7th Circuit Extends New Standing Rules, But Open Dissent Develops
Sharp Thinking No. 209 Perspectives on Developments in the Law from Sharp-Hundley, P.C. May 2022 7th Circuit Extends New Standing Rules, But Open Dissent Develops By John T. Hundley, Sharp Thinking Editor In past issues of this newsletter, we’ve covered the new standing rules handed down by the Seventh U.S. Circuit Court of Appeals…Read More
Mortgage Loan Acceleration Provisions Require Strict Compliance, Court Rules
Mortgagees and their counsel had better pay close attention to the acceleration terms of their
mortgages before foreclosing as a result of a recent decision of the Appellate Court in Chicago.
Three-Year Statute Applies To Misapplied Deposits
The three-year statute of limitations of Uniform Commercial Code § 4-111 (810 ILCS 5/4-111) applies
to a lawsuit pleaded as a common-law breach-of-contract case if the claim is related to banking transactionsinvolving negotiable instruments, a panel of the Appellate Court in Chicago has reiterated.
Successor Agents Do Not Owe Fiduciary Duties To Principal Until They Take Office
The Appellate Court recently confronted a novel issue over whether a successor agent under apower of attorney owes a fiduciary duty to the principal before he becomes the attorney-in-fact.Read More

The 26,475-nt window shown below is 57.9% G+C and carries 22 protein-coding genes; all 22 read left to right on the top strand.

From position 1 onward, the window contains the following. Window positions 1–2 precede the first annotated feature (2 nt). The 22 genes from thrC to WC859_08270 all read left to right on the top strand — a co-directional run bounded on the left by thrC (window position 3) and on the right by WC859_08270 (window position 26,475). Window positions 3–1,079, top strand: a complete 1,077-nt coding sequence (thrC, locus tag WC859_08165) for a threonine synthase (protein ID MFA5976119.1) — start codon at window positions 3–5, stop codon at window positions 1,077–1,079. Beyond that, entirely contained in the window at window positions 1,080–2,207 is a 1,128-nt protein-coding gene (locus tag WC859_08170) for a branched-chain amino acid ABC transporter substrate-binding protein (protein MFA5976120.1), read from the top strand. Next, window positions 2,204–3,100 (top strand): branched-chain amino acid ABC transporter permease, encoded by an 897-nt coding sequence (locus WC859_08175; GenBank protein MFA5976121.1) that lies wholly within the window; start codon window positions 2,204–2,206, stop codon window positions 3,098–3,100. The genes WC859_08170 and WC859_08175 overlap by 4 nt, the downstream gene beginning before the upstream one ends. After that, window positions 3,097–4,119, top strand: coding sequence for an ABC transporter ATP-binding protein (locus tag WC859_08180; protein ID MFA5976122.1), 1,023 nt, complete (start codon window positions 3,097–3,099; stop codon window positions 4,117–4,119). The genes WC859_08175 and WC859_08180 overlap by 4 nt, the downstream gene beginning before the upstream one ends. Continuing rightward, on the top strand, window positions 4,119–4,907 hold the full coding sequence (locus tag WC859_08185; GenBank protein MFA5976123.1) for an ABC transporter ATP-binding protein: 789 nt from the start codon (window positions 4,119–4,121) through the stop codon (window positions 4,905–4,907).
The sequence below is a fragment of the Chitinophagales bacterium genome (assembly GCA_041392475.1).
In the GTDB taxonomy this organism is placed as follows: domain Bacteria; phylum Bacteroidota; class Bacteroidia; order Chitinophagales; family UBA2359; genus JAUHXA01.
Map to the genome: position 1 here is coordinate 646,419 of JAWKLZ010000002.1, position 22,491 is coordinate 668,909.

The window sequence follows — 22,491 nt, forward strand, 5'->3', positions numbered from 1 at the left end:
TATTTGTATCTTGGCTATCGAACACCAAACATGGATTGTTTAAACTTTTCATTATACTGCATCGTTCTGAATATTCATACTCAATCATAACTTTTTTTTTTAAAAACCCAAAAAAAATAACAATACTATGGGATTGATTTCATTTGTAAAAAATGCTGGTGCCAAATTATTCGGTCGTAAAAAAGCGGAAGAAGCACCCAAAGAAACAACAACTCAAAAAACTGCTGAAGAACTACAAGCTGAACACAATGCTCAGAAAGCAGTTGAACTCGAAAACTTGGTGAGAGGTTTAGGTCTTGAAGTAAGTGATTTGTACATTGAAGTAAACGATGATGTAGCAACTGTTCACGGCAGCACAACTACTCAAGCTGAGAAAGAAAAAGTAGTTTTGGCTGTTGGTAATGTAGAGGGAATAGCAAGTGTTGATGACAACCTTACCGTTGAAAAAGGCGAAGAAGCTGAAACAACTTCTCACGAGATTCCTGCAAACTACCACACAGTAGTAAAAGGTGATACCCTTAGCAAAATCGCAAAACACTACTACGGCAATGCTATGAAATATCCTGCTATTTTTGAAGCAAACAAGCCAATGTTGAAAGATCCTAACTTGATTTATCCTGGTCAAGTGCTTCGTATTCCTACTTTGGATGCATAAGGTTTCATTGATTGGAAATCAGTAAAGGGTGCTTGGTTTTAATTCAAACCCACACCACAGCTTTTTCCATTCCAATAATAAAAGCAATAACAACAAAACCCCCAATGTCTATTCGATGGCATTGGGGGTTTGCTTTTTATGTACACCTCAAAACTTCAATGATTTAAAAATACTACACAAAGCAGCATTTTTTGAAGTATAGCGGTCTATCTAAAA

Appeals Court Reins In CFPB
A three-judge panel of the U.S. Court of Appeals for the District of Columbia Circuit dealt a significant blow to the Consumer Financial Protection Bureau (CFPB) last month in a 101-page opinion that overturned the bureau’s enforcement action against PHH, a New Jersey mortgage lender,Read More
Former Defendants May Be Respondents In Discovery
Nothing prevents an amended complaint from naming as respondents in discovery persons who had been named as defendants in the original complaint, according to a 2-1 decision of a panel of the Illinois Appellate Court in Chicago.Read More
Excess Litigation Results in Holding Fee Award Non-Dischargeable in Bankruptcy
The Seventh Circuit U.S. Court of Appeals has ruled that attorney fees ordered to be paid by one spouse to the other spouse’s attorney in a domestic proceeding, as a result of that party’s unreasonable approach to litigation, are non-dischargeable in bankruptcy.Read More